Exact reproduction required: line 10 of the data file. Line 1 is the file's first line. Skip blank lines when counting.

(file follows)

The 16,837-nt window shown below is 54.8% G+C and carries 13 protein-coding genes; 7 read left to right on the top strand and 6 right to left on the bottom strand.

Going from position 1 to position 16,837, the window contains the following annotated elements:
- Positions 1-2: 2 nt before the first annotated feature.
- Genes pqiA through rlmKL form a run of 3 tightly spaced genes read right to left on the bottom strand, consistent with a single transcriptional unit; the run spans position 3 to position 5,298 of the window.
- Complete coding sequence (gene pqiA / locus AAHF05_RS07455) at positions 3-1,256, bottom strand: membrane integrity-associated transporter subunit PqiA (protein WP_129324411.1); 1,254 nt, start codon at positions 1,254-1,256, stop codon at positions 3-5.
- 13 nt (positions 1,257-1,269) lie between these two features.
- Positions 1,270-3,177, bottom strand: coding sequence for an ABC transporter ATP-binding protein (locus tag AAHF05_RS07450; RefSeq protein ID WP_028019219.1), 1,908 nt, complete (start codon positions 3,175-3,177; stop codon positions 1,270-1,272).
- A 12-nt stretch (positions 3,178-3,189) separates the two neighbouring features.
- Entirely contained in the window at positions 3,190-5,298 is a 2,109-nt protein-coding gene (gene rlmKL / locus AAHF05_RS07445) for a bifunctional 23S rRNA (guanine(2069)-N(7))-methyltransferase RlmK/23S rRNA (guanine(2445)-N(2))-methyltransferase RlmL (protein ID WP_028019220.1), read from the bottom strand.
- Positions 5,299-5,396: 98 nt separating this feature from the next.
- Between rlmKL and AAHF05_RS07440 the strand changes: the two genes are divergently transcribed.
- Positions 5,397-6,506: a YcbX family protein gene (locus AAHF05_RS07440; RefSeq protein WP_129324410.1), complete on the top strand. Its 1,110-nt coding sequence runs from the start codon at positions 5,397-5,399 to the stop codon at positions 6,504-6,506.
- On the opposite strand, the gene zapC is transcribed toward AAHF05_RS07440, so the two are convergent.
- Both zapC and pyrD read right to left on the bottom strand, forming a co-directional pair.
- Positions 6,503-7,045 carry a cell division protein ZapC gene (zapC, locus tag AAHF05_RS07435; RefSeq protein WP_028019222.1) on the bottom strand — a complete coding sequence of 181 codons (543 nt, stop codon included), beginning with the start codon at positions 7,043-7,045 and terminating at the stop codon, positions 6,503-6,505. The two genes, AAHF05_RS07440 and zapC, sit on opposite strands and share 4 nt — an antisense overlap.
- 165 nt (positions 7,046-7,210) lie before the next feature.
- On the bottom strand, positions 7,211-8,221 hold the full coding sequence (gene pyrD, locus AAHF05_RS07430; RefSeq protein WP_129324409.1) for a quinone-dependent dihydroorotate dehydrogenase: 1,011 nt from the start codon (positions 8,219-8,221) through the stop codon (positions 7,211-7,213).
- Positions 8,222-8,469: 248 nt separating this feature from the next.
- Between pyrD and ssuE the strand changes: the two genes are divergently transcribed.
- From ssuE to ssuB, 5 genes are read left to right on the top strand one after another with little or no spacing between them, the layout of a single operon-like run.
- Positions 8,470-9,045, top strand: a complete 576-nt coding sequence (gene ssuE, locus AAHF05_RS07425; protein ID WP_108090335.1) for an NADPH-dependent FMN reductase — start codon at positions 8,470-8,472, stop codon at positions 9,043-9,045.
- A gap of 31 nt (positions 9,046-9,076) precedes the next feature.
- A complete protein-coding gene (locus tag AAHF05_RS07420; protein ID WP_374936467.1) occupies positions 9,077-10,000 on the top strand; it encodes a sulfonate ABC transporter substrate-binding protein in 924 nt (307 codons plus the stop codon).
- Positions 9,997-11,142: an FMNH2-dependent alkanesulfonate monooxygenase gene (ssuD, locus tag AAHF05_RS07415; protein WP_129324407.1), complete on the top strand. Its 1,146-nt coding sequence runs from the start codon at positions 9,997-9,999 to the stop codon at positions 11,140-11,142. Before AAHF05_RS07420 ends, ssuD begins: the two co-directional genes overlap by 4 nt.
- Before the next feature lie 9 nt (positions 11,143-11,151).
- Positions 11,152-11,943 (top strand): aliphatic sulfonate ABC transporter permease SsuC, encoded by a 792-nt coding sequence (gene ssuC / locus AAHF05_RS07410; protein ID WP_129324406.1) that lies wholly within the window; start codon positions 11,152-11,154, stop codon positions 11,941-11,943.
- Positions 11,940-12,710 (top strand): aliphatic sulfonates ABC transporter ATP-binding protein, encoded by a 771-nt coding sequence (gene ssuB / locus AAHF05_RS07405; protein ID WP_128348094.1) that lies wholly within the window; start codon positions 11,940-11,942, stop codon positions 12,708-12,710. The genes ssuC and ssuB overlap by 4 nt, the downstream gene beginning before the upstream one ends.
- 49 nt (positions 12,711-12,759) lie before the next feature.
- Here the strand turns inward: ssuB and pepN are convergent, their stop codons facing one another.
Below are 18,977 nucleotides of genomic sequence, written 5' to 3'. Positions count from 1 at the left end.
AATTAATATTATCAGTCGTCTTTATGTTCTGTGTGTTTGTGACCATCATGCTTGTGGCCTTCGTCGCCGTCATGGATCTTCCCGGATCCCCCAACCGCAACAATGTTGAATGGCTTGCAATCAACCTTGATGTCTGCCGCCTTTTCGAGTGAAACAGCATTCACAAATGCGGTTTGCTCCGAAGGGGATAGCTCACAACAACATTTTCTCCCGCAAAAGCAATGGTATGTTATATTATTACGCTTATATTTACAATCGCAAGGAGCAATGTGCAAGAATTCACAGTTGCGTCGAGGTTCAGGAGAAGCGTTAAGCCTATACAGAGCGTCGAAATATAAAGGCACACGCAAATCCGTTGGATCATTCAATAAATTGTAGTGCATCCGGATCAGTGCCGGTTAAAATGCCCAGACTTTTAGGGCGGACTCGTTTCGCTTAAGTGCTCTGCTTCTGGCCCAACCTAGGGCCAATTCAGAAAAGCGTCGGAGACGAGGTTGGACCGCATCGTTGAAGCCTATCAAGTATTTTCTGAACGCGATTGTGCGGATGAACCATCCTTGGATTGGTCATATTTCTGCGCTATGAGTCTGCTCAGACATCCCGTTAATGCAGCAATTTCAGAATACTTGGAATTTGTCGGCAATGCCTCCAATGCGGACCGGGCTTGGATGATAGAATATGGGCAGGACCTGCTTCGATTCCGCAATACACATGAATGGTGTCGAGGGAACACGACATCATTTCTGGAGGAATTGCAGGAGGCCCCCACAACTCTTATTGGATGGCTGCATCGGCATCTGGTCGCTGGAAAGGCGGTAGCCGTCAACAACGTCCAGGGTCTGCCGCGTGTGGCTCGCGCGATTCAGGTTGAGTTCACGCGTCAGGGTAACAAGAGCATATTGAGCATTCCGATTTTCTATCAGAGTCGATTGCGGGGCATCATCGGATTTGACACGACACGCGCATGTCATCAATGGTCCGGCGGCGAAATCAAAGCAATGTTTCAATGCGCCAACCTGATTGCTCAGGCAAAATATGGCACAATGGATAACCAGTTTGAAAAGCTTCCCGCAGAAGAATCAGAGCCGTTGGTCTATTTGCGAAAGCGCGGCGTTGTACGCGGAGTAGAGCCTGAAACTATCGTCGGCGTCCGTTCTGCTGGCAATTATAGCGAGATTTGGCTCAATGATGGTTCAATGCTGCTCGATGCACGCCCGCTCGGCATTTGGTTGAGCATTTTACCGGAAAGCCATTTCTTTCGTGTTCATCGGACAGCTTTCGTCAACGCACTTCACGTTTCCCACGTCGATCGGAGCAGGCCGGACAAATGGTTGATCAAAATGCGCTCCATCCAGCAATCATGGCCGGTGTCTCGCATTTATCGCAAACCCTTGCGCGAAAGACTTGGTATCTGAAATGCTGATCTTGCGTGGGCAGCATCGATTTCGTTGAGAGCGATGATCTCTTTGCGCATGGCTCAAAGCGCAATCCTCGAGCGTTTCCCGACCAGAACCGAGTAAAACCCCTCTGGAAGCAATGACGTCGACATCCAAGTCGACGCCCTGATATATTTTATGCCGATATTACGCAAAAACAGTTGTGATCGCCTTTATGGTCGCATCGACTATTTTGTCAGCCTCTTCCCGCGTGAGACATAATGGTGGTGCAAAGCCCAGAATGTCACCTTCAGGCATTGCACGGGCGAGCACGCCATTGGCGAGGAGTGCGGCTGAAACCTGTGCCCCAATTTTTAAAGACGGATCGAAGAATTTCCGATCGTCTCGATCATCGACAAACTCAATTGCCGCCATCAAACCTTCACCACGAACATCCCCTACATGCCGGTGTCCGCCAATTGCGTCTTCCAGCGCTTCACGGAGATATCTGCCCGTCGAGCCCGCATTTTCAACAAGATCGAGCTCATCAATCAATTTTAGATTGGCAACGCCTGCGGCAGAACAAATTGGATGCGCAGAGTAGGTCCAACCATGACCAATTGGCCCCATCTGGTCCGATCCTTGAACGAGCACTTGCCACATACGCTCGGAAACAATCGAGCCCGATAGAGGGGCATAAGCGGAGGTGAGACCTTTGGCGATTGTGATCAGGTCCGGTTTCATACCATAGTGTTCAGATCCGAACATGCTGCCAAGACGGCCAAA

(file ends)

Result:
- Positions 5,299-5,396: 98 nt separating this feature from the next.